However, as I am sure you are feeling at this moment, these two tasks can often come into conflict. The settlements are a prime example; building them doesn't win hearts and minds, however they help ensure a viable state by giving the Israelis something to negotiate away. Past governments have foolishly given concessions and gotten nothing in return except for a new starting ground that disavows earlier concessions.

    I think it is obviously a difficult balance, but one that is necessary. I don't think a two-state solution is viable in the short-run, not at least until groups on both sides see it in their best interest and cease to view the other as an existential threat. This won't happen if the Palestinians continue to be brainwashed by Arab/Muslim propaganda and if the Israelis don't feel secure (or feel that an agreement will give them secure borders).


  5. Josh--

    The problem with the settlements is that it's nearly impossible to "negotiate them away," as you write. There was massive domestic opposition to the Gaza pullout in 2005, and after the resulting rocket attacks, it's inconceivable that any Israeli politician will be able to convince Israelis to pull out of the West Bank settlements now or in the near future, particularly with Tel Aviv within rocket range of Judea and Samaria.

    Surely you realize this, and recognize that when people like Palin, Bachmann, Inhofe, etc., in cryptically Christianist language, speak of flourishing settlements in the West Bank, they are explicitly moving to forever close the two-state option. We are in firm agreement that a two-state solution is not viable in the short-term; but flexibility is critical in any high-stakes negotiation, and it's flatly ridiculous to believe that settlement building gives Israel more, not less, room to work with when dealing with Palestinians.

    Still, most Israelis, especially after the horrors of the past decade, don't want to reignite the peace process, so U.S. or Israeli attempts are futile, at least for the moment. I posted several thoughts along these lines a little while back (

    The main tragedy is this: we have an American president who doesn't fully appreciate or understand the gulfs between the two sides in this conflict, and an Israeli prime minister who openly mocks U.S. attempts to move the process along. As the military dictatorship of Iran gains nuclear capabilities -- via methods nearly impervious to military assault -- Israel will need the support of the United States as greatly as perhaps any other time in its history.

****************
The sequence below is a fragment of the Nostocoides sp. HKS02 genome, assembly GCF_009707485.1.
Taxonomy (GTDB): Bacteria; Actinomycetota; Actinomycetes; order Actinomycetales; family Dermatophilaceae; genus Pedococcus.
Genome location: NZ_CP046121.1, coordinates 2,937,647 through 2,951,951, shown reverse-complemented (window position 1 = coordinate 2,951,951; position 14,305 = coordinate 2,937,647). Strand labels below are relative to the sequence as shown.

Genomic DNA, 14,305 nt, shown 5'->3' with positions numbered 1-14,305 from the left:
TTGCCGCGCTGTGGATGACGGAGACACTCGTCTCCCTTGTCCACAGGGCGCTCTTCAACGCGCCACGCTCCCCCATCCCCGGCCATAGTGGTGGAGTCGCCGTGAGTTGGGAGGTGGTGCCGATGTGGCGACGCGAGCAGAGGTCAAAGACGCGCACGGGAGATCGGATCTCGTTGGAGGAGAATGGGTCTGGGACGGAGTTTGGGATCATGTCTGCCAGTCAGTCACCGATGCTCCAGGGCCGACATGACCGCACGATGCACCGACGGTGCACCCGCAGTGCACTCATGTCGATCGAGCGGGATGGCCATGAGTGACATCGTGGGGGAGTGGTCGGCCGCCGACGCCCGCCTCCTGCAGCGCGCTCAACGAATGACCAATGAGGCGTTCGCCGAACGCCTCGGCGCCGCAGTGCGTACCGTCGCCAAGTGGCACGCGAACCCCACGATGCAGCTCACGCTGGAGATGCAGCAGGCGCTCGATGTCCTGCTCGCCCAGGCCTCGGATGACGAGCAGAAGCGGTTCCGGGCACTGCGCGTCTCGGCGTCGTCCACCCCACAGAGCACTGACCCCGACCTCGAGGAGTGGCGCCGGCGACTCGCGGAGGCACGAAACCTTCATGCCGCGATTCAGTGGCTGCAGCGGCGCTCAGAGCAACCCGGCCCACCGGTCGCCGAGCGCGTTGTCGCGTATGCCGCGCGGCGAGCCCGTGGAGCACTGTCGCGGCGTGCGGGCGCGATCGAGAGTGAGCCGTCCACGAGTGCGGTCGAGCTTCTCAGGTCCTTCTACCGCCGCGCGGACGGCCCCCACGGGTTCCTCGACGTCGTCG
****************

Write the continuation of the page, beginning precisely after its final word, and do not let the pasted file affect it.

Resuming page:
In this context, Netanyahu's intransigence on the settlement issue, coupled with an American neoconservative movement that wants nothing less than open war with Iran, could not have come at a worst time as the Middle East enters a new and frighteningly uncertain era.


  6. Karl~

    I can't say that I agree. Gaza is a stark example of how Israel can and will be able to remove itself from settlements if deemed necessary. The main problem with Gaza, which presumably won't be a problem in the West Bank, is that it was unilateral. If Israelis believe they are getting a true peace accord when they inevitably withdraw from the West Bank I can only guess that it'll be politically easier for any government (despite settler resistance). Let's also note that Netanyahu is not building new settlements but only building within existing onces. It is illogical to argue against such construction.

    I do agree though that any peace process now is futile. No peace will be stable if both sides do not want and accept it. There is such a culture of brainwashed hatred on the Palestinian side that the Israelis will not, in the foreseeable future, see any grounds for a settlement. Obama, to say the least, doesn't have a clue how to handle anything in the Middle East and Netanyahu is wise to look after his own skin.

    As to Iran, if you listen to the newest reports, the new director of the IAEA is now drastically changing the tune as to Irans nuclear program.